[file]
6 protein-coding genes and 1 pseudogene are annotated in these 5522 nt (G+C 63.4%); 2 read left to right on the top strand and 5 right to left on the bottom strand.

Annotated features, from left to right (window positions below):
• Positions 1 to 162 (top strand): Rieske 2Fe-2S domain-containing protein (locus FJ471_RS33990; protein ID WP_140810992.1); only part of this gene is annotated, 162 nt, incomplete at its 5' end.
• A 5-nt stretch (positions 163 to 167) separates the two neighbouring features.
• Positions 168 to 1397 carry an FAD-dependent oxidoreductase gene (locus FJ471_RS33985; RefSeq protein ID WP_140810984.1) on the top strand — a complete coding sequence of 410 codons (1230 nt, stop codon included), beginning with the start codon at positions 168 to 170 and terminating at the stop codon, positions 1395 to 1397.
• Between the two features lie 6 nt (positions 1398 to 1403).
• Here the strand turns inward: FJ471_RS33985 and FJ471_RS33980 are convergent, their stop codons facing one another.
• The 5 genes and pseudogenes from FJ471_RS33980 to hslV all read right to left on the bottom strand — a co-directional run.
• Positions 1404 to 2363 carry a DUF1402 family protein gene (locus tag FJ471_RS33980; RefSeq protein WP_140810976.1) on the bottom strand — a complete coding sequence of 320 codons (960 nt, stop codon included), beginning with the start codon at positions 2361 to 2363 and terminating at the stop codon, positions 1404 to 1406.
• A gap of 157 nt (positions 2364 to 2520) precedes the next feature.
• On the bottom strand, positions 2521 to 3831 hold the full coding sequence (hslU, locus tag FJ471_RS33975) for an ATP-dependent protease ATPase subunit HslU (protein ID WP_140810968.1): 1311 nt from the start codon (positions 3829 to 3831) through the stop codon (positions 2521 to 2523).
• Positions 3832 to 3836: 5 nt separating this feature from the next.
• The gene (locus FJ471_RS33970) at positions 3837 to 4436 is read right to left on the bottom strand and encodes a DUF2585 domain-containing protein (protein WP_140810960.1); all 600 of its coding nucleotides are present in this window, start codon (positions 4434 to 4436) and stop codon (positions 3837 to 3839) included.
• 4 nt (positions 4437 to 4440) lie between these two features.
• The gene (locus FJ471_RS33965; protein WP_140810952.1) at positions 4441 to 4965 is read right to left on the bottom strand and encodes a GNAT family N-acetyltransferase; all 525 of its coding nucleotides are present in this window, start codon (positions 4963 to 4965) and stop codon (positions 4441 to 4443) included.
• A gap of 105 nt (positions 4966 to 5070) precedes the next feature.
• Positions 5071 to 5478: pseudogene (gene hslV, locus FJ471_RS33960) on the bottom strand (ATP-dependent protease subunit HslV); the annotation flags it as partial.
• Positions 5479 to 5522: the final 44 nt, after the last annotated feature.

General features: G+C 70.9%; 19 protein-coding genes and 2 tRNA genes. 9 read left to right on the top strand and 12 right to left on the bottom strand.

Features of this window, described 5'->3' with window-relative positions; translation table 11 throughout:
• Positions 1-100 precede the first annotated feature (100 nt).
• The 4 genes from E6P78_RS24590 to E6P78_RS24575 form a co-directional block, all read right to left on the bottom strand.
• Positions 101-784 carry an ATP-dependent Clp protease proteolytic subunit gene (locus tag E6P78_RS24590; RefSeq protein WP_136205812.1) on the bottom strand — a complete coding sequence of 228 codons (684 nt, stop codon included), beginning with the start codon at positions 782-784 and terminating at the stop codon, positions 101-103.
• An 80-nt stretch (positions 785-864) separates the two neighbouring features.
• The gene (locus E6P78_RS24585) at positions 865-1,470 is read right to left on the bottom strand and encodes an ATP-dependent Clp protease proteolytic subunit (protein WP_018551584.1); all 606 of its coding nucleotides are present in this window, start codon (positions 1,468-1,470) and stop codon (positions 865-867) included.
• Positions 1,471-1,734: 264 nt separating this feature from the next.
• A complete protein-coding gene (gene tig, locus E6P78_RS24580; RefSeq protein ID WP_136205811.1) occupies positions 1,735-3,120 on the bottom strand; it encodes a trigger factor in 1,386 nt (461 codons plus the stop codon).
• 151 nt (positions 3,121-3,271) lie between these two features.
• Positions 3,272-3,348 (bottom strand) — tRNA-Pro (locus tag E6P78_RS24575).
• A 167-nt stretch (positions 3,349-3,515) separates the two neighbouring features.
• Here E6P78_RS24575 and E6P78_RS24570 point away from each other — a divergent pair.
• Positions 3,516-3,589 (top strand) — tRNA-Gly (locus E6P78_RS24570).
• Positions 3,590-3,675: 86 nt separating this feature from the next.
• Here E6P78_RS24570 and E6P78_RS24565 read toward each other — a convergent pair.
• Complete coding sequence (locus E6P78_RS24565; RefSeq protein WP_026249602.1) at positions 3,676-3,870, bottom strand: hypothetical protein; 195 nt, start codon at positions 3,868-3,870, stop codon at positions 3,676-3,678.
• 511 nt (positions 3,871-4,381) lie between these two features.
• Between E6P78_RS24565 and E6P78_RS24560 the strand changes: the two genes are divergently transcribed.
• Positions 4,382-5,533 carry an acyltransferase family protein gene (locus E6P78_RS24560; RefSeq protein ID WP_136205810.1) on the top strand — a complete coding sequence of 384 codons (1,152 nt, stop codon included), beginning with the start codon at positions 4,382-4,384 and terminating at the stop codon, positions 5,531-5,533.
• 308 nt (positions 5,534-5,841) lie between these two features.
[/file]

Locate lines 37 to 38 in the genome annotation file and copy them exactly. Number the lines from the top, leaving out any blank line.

• Between E6P78_RS24565 and E6P78_RS24560 the strand changes: the two genes are divergently transcribed.
• Positions 4,382-5,533 carry an acyltransferase family protein gene (locus E6P78_RS24560; RefSeq protein ID WP_136205810.1) on the top strand — a complete coding sequence of 384 codons (1,152 nt, stop codon included), beginning with the start codon at positions 4,382-4,384 and terminating at the stop codon, positions 5,531-5,533.